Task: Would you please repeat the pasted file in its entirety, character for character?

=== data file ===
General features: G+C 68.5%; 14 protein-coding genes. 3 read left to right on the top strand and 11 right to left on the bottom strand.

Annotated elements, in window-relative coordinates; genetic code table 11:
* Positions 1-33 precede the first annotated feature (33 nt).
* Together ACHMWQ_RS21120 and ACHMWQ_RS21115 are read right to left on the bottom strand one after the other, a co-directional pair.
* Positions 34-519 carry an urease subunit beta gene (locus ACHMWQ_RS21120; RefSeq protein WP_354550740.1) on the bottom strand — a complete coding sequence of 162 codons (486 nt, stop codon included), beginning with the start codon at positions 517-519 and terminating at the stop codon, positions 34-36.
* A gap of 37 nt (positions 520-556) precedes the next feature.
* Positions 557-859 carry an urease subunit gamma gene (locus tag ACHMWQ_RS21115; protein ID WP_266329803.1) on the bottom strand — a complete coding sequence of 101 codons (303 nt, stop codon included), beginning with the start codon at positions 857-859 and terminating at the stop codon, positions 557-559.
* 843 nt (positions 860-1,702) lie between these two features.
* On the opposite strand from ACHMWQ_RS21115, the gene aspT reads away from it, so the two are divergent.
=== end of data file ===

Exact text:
General features: G+C 68.5%; 14 protein-coding genes. 3 read left to right on the top strand and 11 right to left on the bottom strand.

Annotated elements, in window-relative coordinates; genetic code table 11:
* Positions 1-33 precede the first annotated feature (33 nt).
* Together ACHMWQ_RS21120 and ACHMWQ_RS21115 are read right to left on the bottom strand one after the other, a co-directional pair.
* Positions 34-519 carry an urease subunit beta gene (locus ACHMWQ_RS21120; RefSeq protein WP_354550740.1) on the bottom strand — a complete coding sequence of 162 codons (486 nt, stop codon included), beginning with the start codon at positions 517-519 and terminating at the stop codon, positions 34-36.
* A gap of 37 nt (positions 520-556) precedes the next feature.
* Positions 557-859 carry an urease subunit gamma gene (locus tag ACHMWQ_RS21115; protein ID WP_266329803.1) on the bottom strand — a complete coding sequence of 101 codons (303 nt, stop codon included), beginning with the start codon at positions 857-859 and terminating at the stop codon, positions 557-559.
* 843 nt (positions 860-1,702) lie between these two features.
* On the opposite strand from ACHMWQ_RS21115, the gene aspT reads away from it, so the two are divergent.